Leonardo trails Royal Air Force swarming drones: Leonardo, working in partnership with the Royal Air Force’s Rapid Capabilities Office (RCO), have together successfully conducted a live trial of a ‘swarming drones’ capability. During the demo, a number of small, remotely-piloted aircraft equipped with Leonardo’s powerful electronic warfare jamming technology were used to confuse and overwhelm trial radars simulating enemy air defence systems. Inspired by swarms of insects, the concept for swarming drones has already been recognised by the UK Ministry of Defence as a potentially game-changing future technology. Following a rapid cycle of development which saw the RCO and Leonardo’s engineers working closely together with UK SMEs Callen Lenz and Blue Bear, this live trial of the concept conducted by UK Armed Forces represents a key step towards proving an autonomous swarming drone capability. During the demonstration, a number of Callen Lenz drones were equipped with a modified Leonardo BriteCloud decoy, allowing each drone to individually deliver a highly-sophisticated jamming effect. In addition, the decoy packages were programmed and navigated to work collaboratively to cause maximum confusion. They were tested against ground-based radar systems representing the enemy air defence emplacement. A powerful demonstration was given, with the swarm of BriteCloud-equipped drones overwhelming the threat radar systems with electronic noise. The information gained from the demonstration will be used to inform potential future UK programmes to acquire an autonomous swarming drone capability.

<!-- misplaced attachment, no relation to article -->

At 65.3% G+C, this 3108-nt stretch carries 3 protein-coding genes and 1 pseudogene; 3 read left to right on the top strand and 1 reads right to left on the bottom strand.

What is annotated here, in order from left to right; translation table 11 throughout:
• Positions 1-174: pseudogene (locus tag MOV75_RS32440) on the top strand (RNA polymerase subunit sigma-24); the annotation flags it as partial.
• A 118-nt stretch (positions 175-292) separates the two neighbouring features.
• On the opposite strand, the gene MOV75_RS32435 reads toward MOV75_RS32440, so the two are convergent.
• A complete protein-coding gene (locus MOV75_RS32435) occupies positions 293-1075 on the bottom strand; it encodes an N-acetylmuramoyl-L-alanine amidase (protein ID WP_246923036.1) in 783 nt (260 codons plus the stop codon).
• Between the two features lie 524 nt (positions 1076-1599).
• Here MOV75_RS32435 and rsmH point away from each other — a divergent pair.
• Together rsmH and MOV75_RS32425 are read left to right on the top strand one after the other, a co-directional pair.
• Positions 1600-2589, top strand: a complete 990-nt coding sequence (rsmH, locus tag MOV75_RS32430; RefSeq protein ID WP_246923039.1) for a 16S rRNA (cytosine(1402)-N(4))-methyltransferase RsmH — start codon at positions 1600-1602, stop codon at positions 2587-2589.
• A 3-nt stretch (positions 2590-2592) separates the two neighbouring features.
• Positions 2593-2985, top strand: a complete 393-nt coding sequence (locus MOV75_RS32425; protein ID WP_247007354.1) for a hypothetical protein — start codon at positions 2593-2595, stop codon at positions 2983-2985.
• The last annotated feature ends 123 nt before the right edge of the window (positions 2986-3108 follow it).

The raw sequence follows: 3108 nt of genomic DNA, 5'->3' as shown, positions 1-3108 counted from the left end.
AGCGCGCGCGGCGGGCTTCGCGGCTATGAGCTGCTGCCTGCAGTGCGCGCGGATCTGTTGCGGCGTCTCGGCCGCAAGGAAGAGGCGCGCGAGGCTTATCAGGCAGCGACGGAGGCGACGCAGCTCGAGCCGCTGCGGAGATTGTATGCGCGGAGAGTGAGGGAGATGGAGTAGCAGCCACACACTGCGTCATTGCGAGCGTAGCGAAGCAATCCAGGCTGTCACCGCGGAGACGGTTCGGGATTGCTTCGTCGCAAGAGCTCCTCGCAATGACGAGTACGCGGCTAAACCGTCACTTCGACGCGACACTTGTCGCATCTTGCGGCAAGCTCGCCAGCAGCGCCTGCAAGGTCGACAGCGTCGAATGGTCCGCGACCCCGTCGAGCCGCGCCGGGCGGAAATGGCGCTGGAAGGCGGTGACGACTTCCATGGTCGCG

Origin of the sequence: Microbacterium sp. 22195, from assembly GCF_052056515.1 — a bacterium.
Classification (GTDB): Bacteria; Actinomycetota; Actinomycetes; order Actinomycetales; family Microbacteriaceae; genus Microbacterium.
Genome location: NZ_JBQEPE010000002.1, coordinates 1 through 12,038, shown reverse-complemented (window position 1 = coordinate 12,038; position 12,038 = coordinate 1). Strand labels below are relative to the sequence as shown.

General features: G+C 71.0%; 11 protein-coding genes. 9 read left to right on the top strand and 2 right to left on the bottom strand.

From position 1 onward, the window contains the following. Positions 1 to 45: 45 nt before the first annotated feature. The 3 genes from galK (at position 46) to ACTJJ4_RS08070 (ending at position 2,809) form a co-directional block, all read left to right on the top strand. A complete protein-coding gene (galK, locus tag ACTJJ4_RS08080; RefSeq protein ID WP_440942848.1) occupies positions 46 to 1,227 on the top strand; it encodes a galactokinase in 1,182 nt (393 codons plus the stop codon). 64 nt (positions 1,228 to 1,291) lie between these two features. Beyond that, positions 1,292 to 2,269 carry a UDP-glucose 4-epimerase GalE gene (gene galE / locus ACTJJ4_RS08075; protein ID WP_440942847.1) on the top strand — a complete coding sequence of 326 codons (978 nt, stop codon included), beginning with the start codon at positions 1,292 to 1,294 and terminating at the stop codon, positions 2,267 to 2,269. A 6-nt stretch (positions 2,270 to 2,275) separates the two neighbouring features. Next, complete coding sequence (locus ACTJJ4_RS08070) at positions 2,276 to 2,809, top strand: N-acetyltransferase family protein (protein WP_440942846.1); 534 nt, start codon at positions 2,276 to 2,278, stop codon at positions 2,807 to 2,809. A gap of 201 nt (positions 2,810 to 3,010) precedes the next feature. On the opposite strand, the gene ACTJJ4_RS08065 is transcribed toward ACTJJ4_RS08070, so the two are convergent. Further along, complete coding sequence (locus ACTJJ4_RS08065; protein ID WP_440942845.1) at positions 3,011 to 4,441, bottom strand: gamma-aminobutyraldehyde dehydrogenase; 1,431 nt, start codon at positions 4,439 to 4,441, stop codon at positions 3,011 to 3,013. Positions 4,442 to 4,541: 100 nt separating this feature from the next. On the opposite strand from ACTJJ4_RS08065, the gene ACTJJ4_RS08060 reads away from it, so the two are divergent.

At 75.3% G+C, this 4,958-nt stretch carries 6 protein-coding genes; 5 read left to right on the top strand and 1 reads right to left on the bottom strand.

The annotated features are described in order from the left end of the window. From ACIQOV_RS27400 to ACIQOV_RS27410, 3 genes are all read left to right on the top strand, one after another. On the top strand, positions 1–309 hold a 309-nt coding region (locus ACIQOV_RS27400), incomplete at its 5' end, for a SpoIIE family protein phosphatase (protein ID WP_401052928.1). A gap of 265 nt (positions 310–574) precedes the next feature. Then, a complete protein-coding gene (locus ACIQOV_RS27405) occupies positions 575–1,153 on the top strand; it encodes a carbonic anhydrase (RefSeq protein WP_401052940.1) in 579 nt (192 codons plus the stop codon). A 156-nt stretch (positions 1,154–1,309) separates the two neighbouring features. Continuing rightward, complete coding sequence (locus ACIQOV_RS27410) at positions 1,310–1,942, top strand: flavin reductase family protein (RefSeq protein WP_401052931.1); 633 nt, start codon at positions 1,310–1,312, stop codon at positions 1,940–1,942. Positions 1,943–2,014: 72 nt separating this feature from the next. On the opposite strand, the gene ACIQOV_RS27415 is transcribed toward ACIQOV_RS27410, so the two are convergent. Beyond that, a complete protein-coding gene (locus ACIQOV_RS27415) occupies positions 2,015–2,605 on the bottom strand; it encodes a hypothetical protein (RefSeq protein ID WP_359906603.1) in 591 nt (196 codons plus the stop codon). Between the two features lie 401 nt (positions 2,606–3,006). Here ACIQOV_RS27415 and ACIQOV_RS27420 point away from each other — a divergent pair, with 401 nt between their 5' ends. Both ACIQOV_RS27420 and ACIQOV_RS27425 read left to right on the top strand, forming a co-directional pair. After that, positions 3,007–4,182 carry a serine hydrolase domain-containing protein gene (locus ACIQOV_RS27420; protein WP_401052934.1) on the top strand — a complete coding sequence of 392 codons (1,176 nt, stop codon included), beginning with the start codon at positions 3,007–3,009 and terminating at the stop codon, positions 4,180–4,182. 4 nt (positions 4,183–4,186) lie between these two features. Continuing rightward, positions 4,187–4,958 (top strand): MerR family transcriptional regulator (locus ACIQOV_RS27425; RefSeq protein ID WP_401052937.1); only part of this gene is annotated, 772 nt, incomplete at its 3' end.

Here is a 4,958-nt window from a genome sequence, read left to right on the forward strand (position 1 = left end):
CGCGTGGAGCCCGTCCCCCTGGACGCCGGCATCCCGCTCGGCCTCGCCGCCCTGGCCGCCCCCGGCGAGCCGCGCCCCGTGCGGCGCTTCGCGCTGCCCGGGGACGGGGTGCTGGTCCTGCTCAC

Leonardo demonstrates helicopter-UAV teaming in the UK with its AW159 Wildcat: On 17 September, Leonardo successfully demonstrated unique integrated capabilities between a manned aircraft and an unmanned aerial vehicle (UAV). This took place in the UK during Manned-Unmanned Teaming (MUMT) trials between a Leonardo AW159 Wildcat helicopter and a semi-autonomous UAV from Callen-Lenz Associates. In this instance, MUMT is when a helicopter crew controls a UAV from the helicopter like it was an onboard sensor being controlled from the cockpit. By integrating control of the UAV into the Wildcat Mission System, Leonardo was able to minimise the pilots’ workload allowing them to focus more on the mission whilst simultaneously controlling the UAV – this is the first time such an integrated capability has been demonstrated in the UK on a military aircraft. A ‘Gateway Processor’ supplied by Callen-Lenz Associates was used to interface with its semi-autonomous UAV. The Leonardo solution allows the Wildcat crew to control both the flight path and payload of the UAV (a capability known as Level of Interoperability (LOI) 4) using an efficient and effective task based Human Machine Interface (HMI), rather than the more operator intensive approaches employed on other systems. Combining the strengths of manned and unmanned platforms, MUMT has the potential to play a transformative role by increasing the situational awareness, tempo, lethality, survivability and combat mass of aviation forces, significantly reducing crew workload allowing pilots to focus on the mission at hand.